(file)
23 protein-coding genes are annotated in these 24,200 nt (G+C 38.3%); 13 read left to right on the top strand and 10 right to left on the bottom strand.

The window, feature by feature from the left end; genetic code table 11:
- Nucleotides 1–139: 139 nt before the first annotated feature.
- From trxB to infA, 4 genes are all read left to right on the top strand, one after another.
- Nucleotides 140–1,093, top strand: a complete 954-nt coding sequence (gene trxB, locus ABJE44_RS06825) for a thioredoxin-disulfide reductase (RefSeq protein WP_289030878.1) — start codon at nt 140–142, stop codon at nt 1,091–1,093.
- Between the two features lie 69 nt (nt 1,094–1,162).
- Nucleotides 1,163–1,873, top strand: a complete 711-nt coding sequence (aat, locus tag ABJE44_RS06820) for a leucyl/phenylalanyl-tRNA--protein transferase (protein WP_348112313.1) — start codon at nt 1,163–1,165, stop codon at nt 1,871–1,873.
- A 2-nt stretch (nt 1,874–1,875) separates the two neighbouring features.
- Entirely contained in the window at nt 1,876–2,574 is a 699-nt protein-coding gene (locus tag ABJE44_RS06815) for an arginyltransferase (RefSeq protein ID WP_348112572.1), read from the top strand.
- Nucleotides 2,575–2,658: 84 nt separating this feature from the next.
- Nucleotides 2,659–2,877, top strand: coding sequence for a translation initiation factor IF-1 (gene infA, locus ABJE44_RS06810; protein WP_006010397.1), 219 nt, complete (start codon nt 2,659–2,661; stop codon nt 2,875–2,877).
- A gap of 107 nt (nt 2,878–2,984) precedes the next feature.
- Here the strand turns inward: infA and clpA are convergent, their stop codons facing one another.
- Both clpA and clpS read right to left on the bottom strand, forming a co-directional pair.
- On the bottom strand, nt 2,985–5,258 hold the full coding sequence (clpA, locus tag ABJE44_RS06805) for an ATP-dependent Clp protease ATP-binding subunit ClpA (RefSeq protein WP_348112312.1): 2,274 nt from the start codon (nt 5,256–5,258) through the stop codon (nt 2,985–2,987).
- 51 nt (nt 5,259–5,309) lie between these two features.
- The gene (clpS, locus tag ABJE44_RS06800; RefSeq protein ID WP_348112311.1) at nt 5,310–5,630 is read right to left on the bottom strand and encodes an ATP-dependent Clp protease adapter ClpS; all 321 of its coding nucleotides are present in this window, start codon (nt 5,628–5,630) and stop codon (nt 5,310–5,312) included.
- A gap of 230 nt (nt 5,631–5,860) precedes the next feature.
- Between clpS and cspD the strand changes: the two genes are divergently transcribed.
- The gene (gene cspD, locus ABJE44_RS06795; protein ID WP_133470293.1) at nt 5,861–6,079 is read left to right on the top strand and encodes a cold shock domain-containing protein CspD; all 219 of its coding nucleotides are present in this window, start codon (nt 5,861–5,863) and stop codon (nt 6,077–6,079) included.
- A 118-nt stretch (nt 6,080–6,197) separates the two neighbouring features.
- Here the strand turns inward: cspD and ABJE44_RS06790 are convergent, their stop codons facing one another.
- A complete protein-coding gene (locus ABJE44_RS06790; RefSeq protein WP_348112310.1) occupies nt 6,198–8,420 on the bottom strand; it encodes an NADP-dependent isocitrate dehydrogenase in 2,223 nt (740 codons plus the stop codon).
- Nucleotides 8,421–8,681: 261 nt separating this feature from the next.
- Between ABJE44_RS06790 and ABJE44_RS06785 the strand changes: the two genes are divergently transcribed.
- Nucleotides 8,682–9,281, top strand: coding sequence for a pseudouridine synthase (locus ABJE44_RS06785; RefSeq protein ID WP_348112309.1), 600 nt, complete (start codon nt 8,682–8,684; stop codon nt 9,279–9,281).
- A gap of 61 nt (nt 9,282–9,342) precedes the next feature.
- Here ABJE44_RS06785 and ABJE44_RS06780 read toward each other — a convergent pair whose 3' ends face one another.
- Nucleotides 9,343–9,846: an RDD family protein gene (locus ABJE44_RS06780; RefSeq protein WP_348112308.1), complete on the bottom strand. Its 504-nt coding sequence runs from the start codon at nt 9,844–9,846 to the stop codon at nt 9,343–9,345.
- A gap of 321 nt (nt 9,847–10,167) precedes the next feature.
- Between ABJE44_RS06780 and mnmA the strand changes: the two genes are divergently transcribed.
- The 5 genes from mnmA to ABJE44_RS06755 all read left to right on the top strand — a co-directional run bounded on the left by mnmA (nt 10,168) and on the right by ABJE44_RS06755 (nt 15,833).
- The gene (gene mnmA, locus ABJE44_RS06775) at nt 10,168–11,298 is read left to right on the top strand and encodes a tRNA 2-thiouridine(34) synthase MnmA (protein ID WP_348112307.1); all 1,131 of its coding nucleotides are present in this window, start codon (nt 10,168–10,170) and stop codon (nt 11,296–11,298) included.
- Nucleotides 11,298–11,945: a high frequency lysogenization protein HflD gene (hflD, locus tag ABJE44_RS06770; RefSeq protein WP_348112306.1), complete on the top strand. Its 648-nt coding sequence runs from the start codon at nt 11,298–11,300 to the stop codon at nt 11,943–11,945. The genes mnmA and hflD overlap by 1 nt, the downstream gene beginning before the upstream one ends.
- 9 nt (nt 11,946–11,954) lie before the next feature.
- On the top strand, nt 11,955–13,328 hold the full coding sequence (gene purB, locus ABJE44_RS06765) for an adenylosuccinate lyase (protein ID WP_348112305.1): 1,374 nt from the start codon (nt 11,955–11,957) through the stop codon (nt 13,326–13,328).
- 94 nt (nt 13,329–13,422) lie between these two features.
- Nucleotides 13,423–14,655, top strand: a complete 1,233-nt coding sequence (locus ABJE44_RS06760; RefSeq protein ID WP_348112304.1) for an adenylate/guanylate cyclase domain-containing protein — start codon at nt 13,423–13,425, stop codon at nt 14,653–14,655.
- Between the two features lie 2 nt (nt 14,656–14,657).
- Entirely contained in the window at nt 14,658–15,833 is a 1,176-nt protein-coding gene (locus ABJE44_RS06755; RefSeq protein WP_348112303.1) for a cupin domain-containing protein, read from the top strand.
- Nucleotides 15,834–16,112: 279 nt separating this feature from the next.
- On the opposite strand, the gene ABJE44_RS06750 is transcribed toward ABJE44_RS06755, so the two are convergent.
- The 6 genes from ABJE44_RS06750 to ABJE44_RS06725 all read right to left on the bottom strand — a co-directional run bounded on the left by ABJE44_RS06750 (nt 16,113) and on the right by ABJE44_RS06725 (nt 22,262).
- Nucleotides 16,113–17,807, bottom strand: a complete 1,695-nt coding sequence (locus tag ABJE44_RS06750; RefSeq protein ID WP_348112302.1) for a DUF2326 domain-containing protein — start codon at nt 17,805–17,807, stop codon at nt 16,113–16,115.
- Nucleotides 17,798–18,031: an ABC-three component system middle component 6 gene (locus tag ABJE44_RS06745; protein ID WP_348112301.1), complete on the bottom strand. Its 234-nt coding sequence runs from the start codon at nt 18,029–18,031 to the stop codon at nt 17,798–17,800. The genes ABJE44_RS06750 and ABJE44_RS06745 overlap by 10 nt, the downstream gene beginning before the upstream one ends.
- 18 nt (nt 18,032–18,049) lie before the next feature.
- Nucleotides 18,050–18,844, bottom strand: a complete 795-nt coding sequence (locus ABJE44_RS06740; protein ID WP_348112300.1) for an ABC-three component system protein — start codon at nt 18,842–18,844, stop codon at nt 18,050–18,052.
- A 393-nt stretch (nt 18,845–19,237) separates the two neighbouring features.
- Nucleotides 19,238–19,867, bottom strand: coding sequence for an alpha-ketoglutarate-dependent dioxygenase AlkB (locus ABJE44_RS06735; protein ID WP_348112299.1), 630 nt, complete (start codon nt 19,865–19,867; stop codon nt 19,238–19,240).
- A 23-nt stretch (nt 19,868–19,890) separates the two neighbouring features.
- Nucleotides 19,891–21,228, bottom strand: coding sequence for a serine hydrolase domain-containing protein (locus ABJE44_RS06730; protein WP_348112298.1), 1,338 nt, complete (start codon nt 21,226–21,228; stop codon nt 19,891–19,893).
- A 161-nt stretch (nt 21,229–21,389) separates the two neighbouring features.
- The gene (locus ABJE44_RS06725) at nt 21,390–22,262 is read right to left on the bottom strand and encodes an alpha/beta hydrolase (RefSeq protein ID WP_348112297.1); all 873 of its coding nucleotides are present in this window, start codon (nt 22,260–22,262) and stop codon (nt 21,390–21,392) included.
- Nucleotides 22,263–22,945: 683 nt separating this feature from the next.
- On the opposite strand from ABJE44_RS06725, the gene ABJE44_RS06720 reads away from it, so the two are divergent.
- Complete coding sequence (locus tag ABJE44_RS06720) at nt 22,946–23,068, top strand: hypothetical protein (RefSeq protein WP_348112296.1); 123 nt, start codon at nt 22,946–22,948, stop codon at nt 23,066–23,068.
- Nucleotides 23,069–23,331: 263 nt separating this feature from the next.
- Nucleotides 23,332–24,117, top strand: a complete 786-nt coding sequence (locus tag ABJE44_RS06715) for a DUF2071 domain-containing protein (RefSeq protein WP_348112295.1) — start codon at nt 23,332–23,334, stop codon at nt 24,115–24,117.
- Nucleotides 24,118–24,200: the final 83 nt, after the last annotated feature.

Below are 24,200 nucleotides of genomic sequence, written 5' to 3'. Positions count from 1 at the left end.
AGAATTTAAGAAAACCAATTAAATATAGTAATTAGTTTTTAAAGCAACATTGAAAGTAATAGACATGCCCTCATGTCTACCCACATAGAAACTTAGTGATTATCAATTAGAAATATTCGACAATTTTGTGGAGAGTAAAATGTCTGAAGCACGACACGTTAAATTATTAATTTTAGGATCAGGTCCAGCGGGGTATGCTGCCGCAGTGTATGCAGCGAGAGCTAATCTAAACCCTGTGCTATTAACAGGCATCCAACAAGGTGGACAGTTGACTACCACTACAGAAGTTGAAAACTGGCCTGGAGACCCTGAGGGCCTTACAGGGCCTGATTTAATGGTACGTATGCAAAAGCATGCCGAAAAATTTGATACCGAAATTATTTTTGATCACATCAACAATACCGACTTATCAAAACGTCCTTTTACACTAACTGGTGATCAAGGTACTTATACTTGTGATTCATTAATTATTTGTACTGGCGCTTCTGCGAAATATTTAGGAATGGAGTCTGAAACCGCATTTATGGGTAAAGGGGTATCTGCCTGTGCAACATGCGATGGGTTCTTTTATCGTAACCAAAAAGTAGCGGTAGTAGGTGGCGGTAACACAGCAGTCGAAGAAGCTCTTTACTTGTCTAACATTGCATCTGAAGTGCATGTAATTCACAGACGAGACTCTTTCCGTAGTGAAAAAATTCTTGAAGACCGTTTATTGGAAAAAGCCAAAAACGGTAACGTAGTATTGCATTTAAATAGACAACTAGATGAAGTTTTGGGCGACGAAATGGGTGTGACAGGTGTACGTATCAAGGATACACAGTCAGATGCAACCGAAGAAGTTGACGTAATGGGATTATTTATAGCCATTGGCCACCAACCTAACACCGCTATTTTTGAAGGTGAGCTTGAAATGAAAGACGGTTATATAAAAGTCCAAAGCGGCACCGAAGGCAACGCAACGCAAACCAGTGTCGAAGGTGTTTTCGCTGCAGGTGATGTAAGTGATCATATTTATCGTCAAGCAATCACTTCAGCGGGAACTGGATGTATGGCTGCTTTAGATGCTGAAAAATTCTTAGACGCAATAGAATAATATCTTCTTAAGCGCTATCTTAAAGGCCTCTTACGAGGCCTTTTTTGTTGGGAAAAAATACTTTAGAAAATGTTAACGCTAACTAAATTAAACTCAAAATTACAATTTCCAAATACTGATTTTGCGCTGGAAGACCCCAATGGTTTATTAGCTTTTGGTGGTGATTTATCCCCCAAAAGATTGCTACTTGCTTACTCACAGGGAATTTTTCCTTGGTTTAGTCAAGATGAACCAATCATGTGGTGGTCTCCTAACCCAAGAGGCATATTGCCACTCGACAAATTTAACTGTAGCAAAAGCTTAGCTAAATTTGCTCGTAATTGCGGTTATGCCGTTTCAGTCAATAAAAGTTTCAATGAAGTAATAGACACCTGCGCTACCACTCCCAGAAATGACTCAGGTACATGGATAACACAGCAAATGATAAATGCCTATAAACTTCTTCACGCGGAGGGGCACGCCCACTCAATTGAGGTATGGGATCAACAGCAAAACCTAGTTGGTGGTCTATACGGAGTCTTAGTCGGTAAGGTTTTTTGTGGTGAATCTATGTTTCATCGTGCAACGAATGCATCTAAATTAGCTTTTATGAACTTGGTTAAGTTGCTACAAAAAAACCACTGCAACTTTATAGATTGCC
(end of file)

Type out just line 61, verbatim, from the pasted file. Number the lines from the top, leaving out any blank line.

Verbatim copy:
AGAATTTAAGAAAACCAATTAAATATAGTAATTAGTTTTTAAAGCAACATTGAAAGTAATAGACATGCCCTCATGTCTACCCACATAGAAACTTAGTGATTATCAATTAGAAATATTCGACAATTTTGTGGAGAGTAAAATGTCTGAAGCACGACACGTTAAATTATTAATTTTAGGATCAGGTCCAGCGGGGTATGCTGCCGCAGTGTATGCAGCGAGAGCTAATCTAAACCCTGTGCTATTAACAGGCATCCAACAAGGTGGACAGTTGACTACCACTACAGAAGTTGAAAACTGGCCTGGAGACCCTGAGGGCCTTACAGGGCCTGATTTAATGGTACGTATGCAAAAGCATGCCGAAAAATTTGATACCGAAATTATTTTTGATCACATCAACAATACCGACTTATCAAAACGTCCTTTTACACTAACTGGTGATCAAGGTACTTATACTTGTGATTCATTAATTATTTGTACTGGCGCTTCTGCGAAATATTTAGGAATGGAGTCTGAAACCGCATTTATGGGTAAAGGGGTATCTGCCTGTGCAACATGCGATGGGTTCTTTTATCGTAACCAAAAAGTAGCGGTAGTAGGTGGCGGTAACACAGCAGTCGAAGAAGCTCTTTACTTGTCTAACATTGCATCTGAAGTGCATGTAATTCACAGACGAGACTCTTTCCGTAGTGAAAAAATTCTTGAAGACCGTTTATTGGAAAAAGCCAAAAACGGTAACGTAGTATTGCATTTAAATAGACAACTAGATGAAGTTTTGGGCGACGAAATGGGTGTGACAGGTGTACGTATCAAGGATACACAGTCAGATGCAACCGAAGAAGTTGACGTAATGGGATTATTTATAGCCATTGGCCACCAACCTAACACCGCTATTTTTGAAGGTGAGCTTGAAATGAAAGACGGTTATATAAAAGTCCAAAGCGGCACCGAAGGCAACGCAACGCAAACCAGTGTCGAAGGTGTTTTCGCTGCAGGTGATGTAAGTGATCATATTTATCGTCAAGCAATCACTTCAGCGGGAACTGGATGTATGGCTGCTTTAGATGCTGAAAAATTCTTAGACGCAATAGAATAATATCTTCTTAAGCGCTATCTTAAAGGCCTCTTACGAGGCCTTTTTTGTTGGGAAAAAATACTTTAGAAAATGTTAACGCTAACTAAATTAAACTCAAAATTACAATTTCCAAATACTGATTTTGCGCTGGAAGACCCCAATGGTTTATTAGCTTTTGGTGGTGATTTATCCCCCAAAAGATTGCTACTTGCTTACTCACAGGGAATTTTTCCTTGGTTTAGTCAAGATGAACCAATCATGTGGTGGTCTCCTAACCCAAGAGGCATATTGCCACTCGACAAATTTAACTGTAGCAAAAGCTTAGCTAAATTTGCTCGTAATTGCGGTTATGCCGTTTCAGTCAATAAAAGTTTCAATGAAGTAATAGACACCTGCGCTACCACTCCCAGAAATGACTCAGGTACATGGATAACACAGCAAATGATAAATGCCTATAAACTTCTTCACGCGGAGGGGCACGCCCACTCAATTGAGGTATGGGATCAACAGCAAAACCTAGTTGGTGGTCTATACGGAGTCTTAGTCGGTAAGGTTTTTTGTGGTGAATCTATGTTTCATCGTGCAACGAATGCATCTAAATTAGCTTTTATGAACTTGGTTAAGTTGCTACAAAAAAACCACTGCAACTTTATAGATTGCC